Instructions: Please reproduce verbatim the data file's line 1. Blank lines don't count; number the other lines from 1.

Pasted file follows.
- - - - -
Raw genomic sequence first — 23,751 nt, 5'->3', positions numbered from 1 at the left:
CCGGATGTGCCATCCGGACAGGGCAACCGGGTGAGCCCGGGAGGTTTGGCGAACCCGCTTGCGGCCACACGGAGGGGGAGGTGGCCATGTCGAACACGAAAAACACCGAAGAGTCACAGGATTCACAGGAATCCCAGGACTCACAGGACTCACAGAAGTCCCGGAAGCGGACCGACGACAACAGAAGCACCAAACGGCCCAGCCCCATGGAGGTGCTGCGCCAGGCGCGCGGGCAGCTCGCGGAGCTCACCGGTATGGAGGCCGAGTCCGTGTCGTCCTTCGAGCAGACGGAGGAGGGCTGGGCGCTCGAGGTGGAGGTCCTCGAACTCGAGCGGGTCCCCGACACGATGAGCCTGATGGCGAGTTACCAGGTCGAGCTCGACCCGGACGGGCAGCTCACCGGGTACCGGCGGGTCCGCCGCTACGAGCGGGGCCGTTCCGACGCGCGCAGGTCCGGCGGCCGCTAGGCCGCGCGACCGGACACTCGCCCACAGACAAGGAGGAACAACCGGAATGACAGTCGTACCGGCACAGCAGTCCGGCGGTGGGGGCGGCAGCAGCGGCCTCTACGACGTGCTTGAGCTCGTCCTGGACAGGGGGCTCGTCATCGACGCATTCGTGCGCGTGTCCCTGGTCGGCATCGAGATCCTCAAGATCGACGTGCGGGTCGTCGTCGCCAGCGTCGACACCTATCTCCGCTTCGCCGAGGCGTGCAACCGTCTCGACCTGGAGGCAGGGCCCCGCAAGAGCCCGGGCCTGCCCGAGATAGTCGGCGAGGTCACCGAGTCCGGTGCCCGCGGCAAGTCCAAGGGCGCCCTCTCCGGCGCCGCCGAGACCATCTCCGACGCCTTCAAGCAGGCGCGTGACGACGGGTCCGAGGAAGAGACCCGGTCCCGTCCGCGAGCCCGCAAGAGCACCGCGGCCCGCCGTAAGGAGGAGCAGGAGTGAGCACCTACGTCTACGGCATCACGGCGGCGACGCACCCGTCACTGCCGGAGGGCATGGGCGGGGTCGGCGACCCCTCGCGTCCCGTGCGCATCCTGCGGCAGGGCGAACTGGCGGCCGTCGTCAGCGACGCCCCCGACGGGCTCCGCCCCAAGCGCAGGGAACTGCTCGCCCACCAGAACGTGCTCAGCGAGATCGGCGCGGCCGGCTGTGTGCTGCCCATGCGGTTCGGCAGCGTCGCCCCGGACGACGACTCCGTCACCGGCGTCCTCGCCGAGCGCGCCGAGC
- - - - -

Raw genomic sequence first — 23,751 nt, 5'->3', positions numbered from 1 at the left: